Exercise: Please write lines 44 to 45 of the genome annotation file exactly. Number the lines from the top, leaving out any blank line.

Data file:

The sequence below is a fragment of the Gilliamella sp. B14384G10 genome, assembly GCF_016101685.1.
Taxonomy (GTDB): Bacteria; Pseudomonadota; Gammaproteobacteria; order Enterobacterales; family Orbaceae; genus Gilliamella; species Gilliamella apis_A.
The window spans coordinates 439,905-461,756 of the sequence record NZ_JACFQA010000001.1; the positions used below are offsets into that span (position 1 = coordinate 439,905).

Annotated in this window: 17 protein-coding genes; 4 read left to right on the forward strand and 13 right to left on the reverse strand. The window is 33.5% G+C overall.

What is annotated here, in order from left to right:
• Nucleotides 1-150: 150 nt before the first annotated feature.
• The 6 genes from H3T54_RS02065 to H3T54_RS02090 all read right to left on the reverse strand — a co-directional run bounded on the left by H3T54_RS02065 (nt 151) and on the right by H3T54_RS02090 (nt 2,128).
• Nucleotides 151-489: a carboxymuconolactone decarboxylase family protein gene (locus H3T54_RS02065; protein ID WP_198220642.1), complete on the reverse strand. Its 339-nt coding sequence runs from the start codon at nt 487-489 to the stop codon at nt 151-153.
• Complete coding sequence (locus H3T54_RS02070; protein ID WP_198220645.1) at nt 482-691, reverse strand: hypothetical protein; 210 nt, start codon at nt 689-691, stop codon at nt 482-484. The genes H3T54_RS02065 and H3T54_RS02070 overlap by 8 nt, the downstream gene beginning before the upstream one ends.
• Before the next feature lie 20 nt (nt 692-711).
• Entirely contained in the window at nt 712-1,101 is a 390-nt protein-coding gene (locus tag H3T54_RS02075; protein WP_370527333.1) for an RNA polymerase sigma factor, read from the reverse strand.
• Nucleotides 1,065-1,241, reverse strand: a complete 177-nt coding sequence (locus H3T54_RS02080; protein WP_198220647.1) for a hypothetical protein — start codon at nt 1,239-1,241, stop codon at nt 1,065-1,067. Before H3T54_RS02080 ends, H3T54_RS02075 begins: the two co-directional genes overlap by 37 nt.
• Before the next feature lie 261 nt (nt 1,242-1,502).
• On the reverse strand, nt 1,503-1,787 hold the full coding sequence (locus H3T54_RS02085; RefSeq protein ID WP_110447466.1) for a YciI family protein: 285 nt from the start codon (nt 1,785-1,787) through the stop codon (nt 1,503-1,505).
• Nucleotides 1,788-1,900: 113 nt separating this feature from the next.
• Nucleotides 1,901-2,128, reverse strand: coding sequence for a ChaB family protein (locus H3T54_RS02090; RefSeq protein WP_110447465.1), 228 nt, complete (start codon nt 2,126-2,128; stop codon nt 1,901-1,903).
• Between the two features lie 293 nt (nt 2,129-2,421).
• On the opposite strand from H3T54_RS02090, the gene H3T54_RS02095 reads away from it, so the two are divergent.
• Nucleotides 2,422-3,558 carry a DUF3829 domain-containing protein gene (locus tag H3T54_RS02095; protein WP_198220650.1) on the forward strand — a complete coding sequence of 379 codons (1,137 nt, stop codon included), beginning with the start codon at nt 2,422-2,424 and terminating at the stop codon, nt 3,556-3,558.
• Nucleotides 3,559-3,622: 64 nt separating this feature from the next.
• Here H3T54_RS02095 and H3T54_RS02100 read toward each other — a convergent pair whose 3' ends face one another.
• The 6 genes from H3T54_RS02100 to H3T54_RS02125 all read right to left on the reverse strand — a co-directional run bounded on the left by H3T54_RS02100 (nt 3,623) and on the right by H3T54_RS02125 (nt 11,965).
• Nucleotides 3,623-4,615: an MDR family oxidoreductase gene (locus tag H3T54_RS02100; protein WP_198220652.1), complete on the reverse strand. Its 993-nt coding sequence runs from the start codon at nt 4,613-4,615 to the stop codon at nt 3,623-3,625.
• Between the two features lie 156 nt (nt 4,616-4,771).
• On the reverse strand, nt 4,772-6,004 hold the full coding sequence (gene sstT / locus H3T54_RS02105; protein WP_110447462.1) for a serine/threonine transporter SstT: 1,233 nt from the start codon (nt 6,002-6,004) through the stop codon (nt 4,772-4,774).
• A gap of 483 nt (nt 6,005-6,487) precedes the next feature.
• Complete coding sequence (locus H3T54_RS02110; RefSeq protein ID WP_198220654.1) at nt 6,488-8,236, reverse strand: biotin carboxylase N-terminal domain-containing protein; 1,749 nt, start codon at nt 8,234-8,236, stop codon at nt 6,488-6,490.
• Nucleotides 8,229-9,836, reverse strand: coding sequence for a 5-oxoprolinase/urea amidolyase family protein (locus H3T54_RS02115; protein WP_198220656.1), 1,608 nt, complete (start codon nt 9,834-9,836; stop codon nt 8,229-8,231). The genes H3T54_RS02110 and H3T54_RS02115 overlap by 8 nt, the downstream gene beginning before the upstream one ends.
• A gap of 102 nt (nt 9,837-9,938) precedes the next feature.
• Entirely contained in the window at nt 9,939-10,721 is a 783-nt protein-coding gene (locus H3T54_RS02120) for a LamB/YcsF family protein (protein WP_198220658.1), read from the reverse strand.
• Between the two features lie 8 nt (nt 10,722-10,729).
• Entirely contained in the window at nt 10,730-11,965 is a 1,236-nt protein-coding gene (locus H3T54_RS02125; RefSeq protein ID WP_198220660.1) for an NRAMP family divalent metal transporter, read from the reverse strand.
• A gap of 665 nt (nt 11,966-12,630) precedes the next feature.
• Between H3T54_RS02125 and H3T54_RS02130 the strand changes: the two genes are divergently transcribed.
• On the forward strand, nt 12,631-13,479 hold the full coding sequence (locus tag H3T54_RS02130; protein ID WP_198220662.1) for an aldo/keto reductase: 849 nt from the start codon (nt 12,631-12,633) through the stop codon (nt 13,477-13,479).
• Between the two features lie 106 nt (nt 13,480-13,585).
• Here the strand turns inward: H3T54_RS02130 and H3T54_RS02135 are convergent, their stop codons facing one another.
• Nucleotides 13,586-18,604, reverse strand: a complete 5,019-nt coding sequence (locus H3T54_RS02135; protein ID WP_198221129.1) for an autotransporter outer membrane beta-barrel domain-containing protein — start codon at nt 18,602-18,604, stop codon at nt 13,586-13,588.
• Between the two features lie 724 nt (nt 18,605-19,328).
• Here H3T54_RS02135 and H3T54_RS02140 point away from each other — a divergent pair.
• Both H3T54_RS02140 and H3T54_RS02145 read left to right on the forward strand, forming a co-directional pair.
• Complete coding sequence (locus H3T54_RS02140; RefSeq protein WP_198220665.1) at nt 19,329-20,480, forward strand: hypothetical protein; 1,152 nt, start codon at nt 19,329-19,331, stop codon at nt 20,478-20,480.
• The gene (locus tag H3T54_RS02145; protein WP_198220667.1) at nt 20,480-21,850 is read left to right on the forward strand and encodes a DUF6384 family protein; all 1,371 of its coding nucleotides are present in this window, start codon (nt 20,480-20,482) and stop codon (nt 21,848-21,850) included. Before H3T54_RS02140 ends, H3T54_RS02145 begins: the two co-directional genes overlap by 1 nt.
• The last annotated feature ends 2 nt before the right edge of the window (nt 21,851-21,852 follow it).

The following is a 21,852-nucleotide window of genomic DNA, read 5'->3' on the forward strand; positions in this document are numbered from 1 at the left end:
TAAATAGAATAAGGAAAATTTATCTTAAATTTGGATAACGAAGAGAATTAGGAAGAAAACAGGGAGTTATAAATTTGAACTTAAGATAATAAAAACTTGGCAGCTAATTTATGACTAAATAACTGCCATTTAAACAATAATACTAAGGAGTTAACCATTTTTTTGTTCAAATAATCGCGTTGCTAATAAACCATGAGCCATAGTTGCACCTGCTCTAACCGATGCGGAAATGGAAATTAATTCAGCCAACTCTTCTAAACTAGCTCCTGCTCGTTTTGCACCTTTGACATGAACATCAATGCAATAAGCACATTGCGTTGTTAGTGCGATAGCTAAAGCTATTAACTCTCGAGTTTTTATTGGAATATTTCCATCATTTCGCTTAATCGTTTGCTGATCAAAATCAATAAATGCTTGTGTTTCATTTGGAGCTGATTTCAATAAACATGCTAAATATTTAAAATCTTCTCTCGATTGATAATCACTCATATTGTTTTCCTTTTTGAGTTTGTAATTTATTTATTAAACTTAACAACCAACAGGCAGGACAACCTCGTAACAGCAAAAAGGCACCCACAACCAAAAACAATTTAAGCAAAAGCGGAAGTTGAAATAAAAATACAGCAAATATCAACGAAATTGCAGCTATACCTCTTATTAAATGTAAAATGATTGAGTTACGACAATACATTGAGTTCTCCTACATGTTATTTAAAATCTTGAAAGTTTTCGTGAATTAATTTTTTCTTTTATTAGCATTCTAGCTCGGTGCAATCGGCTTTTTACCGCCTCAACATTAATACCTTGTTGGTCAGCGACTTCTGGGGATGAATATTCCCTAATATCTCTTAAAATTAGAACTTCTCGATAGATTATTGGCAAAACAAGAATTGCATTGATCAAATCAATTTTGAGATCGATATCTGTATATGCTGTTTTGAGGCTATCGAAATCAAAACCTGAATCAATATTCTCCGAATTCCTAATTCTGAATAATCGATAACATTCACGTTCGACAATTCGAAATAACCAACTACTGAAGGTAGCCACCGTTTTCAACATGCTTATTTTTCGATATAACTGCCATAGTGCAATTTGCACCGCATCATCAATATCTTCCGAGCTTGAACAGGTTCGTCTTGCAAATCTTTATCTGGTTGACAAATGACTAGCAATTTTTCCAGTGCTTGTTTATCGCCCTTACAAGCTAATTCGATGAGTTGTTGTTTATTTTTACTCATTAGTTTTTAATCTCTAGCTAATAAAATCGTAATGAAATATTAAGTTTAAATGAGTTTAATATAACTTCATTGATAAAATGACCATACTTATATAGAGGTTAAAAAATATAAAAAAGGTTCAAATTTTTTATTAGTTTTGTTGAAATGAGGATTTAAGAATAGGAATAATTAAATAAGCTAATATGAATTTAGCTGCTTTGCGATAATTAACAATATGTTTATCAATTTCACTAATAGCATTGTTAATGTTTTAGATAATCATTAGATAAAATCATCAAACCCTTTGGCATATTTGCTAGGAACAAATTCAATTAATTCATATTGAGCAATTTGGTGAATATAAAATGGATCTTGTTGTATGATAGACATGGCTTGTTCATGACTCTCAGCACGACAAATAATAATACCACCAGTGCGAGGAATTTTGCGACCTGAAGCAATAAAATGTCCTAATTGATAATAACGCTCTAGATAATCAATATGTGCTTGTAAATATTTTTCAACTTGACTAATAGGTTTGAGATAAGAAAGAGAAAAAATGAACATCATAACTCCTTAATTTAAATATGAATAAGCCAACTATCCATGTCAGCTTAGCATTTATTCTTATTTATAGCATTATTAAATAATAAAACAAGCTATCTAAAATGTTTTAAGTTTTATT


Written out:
• The last annotated feature ends 2 nt before the right edge of the window (nt 21,851-21,852 follow it).

The following is a 21,852-nucleotide window of genomic DNA, read 5'->3' on the forward strand; positions in this document are numbered from 1 at the left end: